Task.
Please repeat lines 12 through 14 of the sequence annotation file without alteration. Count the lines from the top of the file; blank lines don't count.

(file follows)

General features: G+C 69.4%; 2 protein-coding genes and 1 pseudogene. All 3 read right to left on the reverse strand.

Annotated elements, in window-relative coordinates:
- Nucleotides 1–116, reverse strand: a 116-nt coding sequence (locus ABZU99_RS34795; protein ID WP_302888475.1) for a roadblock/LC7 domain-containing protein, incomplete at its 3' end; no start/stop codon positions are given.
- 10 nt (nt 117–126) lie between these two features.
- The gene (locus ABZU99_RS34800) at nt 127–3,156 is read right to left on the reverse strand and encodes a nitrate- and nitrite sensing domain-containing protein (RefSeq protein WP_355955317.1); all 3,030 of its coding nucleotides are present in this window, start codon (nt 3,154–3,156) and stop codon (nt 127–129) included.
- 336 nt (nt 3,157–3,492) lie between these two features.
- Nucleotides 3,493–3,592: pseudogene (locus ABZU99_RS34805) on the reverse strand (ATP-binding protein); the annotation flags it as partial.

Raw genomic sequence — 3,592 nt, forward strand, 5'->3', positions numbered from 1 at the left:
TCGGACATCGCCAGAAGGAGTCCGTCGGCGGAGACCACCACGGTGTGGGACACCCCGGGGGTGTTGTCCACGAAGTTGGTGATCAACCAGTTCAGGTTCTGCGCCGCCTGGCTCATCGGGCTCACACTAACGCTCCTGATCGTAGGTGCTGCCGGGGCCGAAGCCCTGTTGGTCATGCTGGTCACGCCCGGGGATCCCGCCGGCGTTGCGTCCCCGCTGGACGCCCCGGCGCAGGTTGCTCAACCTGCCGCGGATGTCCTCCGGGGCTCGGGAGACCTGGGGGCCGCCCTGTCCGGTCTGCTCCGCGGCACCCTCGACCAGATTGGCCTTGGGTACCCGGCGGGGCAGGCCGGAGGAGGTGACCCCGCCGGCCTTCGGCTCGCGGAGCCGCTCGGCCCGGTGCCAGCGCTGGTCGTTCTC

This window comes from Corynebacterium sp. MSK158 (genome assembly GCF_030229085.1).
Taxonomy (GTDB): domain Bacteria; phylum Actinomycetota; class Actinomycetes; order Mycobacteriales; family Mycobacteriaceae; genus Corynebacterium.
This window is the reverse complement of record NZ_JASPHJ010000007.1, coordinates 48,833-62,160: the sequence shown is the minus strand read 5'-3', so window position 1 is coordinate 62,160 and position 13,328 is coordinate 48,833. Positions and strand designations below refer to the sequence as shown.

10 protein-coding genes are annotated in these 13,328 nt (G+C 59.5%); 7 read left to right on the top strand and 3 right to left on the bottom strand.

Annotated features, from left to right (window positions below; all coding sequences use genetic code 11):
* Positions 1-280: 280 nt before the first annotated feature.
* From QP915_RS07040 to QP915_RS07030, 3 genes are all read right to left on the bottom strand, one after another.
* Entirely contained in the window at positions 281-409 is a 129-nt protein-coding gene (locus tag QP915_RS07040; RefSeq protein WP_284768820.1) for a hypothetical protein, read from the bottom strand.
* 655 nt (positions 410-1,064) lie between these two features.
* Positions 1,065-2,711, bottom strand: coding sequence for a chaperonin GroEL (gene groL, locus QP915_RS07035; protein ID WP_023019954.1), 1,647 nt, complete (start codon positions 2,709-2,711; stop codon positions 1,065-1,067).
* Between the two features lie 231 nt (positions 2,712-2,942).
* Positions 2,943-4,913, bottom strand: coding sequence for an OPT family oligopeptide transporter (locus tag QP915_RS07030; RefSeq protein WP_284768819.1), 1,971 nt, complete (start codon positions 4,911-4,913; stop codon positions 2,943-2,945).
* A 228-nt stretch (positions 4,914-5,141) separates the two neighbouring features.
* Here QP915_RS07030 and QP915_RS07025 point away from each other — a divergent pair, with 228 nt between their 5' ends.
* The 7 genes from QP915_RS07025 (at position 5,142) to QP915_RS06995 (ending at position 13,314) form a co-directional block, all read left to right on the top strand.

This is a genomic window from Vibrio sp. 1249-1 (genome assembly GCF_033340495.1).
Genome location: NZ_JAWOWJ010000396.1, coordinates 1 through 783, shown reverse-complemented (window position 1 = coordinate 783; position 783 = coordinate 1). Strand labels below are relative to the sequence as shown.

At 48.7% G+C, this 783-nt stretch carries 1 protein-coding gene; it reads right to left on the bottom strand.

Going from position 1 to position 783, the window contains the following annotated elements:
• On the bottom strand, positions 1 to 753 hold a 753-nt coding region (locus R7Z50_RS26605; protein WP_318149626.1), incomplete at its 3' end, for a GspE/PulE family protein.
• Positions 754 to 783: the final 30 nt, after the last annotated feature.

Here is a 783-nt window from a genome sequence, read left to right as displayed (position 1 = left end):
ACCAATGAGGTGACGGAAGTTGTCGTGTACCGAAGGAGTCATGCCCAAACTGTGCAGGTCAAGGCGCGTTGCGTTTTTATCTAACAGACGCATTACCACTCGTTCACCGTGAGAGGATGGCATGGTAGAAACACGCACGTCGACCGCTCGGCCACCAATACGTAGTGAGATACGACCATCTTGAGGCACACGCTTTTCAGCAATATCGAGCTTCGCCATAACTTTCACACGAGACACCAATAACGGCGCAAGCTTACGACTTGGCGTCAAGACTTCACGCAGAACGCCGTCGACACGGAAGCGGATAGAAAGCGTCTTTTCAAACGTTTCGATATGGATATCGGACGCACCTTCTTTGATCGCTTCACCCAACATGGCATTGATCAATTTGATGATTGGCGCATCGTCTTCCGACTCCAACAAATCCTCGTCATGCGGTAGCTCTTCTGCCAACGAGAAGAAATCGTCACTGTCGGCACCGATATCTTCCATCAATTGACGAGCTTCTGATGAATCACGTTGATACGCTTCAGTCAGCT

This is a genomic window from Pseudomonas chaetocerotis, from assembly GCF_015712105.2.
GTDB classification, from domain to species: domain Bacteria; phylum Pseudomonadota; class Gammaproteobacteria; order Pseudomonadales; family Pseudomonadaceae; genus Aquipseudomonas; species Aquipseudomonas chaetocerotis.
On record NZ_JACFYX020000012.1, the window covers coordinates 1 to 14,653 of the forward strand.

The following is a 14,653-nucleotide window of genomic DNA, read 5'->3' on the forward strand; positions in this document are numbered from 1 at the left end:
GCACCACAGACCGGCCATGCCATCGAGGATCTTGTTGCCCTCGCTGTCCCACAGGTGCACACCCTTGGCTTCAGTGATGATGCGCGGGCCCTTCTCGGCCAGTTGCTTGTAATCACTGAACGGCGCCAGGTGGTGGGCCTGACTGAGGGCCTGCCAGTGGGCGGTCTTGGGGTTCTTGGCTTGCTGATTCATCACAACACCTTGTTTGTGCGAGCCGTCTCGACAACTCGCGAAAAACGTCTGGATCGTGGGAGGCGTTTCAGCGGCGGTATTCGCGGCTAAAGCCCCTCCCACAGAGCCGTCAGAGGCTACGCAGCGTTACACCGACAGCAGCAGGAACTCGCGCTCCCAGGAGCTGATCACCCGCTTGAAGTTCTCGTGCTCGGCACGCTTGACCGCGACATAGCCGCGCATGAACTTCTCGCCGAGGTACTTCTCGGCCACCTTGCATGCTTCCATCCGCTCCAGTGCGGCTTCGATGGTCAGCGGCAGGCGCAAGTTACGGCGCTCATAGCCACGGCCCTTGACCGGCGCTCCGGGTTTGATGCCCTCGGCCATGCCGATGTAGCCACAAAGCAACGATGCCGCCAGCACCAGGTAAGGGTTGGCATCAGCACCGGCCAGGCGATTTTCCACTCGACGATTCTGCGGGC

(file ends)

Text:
This window is the reverse complement of record NZ_JASPHJ010000007.1, coordinates 48,833-62,160: the sequence shown is the minus strand read 5'-3', so window position 1 is coordinate 62,160 and position 13,328 is coordinate 48,833. Positions and strand designations below refer to the sequence as shown.

10 protein-coding genes are annotated in these 13,328 nt (G+C 59.5%); 7 read left to right on the top strand and 3 right to left on the bottom strand.

Annotated features, from left to right (window positions below; all coding sequences use genetic code 11):